Most ukuleles follow the same basic design guidelines. Wooden acoustic body, figure-eight shape, nylon strings, etc. The Vorson electric ukulele breaks all the rules, and it does it with style. If you’re looking for a different sound, a different look, or just a fun and exciting new ukulele, this the the uke for you! With steel strings and a look inspired by classic electric guitars, the Vorson electric ukulele is one of the most fun and unique ukuleles on the market.
Here’s our in-depth review!
The Vorson electric ukulele is unique in many ways. It’s a solid body electric ukulele, with a very different design than acoustic-electric ukuleles. Rather than taking on a traditional ukulele look, its look is modeled after classic electric guitars like the Fender Stratocaster. It is also one of the few steel string ukuleles out there, which gives it a unique sound.
With a tenor scale and an adjustable action, the Vorson is very easy to play for beginners and experts alike. The fully adjustable bridge helps keep intonation spot- on. And while it looks a lot like an electric guitar, it sounds even more like one. If you’re a ukulele player who wants to sound like your favorite classic rock guitar gods, this is the uke to get.
Overall, the Vorson electric ukulele sets its own course. If you’re looking for a traditional ukulele, or a traditional sound, you will not find it in the Vorson. It’s really built more like a small 4-string electric guitar than a standard ukulele. But if you’re a ukulele player looking for something different, it’s a great instrument. It’ll give you a whole new sound without you having to learn a whole new technique. Plus, it’s about as fun as it looks, and that’s pretty fun!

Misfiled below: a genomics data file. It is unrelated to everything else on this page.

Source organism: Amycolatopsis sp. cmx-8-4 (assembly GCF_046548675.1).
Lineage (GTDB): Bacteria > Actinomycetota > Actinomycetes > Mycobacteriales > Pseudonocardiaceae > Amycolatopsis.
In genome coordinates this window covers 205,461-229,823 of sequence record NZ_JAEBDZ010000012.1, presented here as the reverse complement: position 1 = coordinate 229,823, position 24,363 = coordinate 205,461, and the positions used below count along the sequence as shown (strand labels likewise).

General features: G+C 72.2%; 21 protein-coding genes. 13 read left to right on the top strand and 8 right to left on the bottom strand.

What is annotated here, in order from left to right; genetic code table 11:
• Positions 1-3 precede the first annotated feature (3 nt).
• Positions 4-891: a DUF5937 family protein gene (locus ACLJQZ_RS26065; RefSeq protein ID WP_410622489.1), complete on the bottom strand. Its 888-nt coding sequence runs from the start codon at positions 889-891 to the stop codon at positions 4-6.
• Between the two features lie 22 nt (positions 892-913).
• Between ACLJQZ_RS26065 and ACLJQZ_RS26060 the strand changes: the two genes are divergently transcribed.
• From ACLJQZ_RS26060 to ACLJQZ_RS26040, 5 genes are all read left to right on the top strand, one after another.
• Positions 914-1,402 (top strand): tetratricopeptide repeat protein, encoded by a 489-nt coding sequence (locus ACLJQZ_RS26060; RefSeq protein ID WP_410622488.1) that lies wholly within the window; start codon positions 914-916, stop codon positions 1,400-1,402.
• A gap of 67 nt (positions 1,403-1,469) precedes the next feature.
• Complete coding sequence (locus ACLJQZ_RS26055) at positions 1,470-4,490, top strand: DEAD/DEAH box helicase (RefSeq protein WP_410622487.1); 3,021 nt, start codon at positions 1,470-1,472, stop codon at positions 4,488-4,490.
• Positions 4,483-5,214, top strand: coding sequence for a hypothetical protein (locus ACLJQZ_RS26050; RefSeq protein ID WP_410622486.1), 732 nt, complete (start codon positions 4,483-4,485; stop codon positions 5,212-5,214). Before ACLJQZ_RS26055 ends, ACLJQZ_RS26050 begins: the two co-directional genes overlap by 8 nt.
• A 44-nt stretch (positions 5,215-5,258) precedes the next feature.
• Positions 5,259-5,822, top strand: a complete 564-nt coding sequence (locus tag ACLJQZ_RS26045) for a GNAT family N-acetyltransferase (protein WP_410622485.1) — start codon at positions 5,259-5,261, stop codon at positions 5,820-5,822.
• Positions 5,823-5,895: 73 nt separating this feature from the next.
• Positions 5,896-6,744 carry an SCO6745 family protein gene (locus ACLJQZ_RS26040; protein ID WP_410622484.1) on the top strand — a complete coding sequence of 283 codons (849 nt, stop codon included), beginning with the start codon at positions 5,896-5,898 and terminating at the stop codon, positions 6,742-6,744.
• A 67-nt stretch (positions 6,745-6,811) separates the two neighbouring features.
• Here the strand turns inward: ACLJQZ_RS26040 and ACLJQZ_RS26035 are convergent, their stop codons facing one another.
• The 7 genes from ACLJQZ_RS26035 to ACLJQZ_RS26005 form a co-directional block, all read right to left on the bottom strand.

Vorson has modeled their electric ukuleles off of classic electric guitars that will be familiar to every rock fan. Because it’s a solid body ukulele, the actual shape of the body has very little effect on tone (unlike an acoustic instrument). There are versions of the Vorson that mimic the classic Fender Stratocaster and Telecaster, as well as the Gibson Les Paul. They’re available in a variety of colors and finishes.
The quality of the finish is impressive for such a relatively inexpensive instrument. While they make some minor changes due to copyright issues, each Vorson ukulele really does look like the guitar it was inspired by. The colors on the maple Les Paul models are particularly beautiful, with a classic vintage look. If you want to look like a rock star, the Vorson electric ukulele will definitely help get you there.
Even with its solid body and rock guitar looks, what really makes the Vorson electric ukulele stand apart from the pack is the fact that it uses steel strings. The vast majority of ukuleles use nylon strings. This is partly due to tradition. Ukuleles originally used gut strings, much like classical guitars. Nowadays, that traditional sound is replicated using nylon (or sometimes fluorocarbon) strings.